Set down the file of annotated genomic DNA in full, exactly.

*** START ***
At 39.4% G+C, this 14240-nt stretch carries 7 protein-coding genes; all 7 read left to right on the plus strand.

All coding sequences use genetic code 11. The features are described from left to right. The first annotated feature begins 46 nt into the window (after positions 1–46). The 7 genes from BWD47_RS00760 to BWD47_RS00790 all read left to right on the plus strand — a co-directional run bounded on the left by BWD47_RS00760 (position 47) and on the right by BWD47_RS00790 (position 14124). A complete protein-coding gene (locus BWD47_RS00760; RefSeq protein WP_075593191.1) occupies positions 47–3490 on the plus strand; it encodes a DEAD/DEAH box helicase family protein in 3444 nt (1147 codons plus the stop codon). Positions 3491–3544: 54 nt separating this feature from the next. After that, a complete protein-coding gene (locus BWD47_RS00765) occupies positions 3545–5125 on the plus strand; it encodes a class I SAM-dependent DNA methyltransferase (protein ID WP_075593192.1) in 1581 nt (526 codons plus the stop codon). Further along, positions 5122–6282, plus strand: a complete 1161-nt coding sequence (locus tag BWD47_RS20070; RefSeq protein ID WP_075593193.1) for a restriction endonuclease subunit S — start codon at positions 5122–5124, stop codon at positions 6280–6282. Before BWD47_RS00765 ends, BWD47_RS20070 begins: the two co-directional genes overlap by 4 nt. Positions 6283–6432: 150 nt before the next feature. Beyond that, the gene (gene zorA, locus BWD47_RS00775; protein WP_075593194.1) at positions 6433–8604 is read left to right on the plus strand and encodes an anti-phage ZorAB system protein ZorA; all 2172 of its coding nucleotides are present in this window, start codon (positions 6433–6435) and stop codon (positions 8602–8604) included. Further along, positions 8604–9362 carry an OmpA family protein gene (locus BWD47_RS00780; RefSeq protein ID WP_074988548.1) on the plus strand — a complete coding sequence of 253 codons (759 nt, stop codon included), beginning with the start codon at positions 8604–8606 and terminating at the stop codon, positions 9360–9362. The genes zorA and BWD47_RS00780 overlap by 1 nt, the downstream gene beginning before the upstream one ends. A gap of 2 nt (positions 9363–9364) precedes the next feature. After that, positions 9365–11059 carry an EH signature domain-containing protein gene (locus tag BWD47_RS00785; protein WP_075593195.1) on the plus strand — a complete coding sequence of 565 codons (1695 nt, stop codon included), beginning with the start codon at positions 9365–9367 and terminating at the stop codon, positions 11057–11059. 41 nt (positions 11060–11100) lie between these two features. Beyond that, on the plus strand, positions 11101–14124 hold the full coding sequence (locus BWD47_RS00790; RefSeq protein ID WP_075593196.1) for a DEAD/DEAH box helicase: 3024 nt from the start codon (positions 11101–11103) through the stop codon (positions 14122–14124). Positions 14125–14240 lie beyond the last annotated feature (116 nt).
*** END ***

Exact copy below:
At 39.4% G+C, this 14240-nt stretch carries 7 protein-coding genes; all 7 read left to right on the plus strand.

All coding sequences use genetic code 11. The features are described from left to right. The first annotated feature begins 46 nt into the window (after positions 1–46). The 7 genes from BWD47_RS00760 to BWD47_RS00790 all read left to right on the plus strand — a co-directional run bounded on the left by BWD47_RS00760 (position 47) and on the right by BWD47_RS00790 (position 14124). A complete protein-coding gene (locus BWD47_RS00760; RefSeq protein WP_075593191.1) occupies positions 47–3490 on the plus strand; it encodes a DEAD/DEAH box helicase family protein in 3444 nt (1147 codons plus the stop codon). Positions 3491–3544: 54 nt separating this feature from the next. After that, a complete protein-coding gene (locus BWD47_RS00765) occupies positions 3545–5125 on the plus strand; it encodes a class I SAM-dependent DNA methyltransferase (protein ID WP_075593192.1) in 1581 nt (526 codons plus the stop codon). Further along, positions 5122–6282, plus strand: a complete 1161-nt coding sequence (locus tag BWD47_RS20070; RefSeq protein ID WP_075593193.1) for a restriction endonuclease subunit S — start codon at positions 5122–5124, stop codon at positions 6280–6282. Before BWD47_RS00765 ends, BWD47_RS20070 begins: the two co-directional genes overlap by 4 nt. Positions 6283–6432: 150 nt before the next feature. Beyond that, the gene (gene zorA, locus BWD47_RS00775; protein WP_075593194.1) at positions 6433–8604 is read left to right on the plus strand and encodes an anti-phage ZorAB system protein ZorA; all 2172 of its coding nucleotides are present in this window, start codon (positions 6433–6435) and stop codon (positions 8602–8604) included. Further along, positions 8604–9362 carry an OmpA family protein gene (locus BWD47_RS00780; RefSeq protein ID WP_074988548.1) on the plus strand — a complete coding sequence of 253 codons (759 nt, stop codon included), beginning with the start codon at positions 8604–8606 and terminating at the stop codon, positions 9360–9362. The genes zorA and BWD47_RS00780 overlap by 1 nt, the downstream gene beginning before the upstream one ends. A gap of 2 nt (positions 9363–9364) precedes the next feature. After that, positions 9365–11059 carry an EH signature domain-containing protein gene (locus tag BWD47_RS00785; protein WP_075593195.1) on the plus strand — a complete coding sequence of 565 codons (1695 nt, stop codon included), beginning with the start codon at positions 9365–9367 and terminating at the stop codon, positions 11057–11059. 41 nt (positions 11060–11100) lie between these two features. Beyond that, on the plus strand, positions 11101–14124 hold the full coding sequence (locus BWD47_RS00790; RefSeq protein ID WP_075593196.1) for a DEAD/DEAH box helicase: 3024 nt from the start codon (positions 11101–11103) through the stop codon (positions 14122–14124). Positions 14125–14240 lie beyond the last annotated feature (116 nt).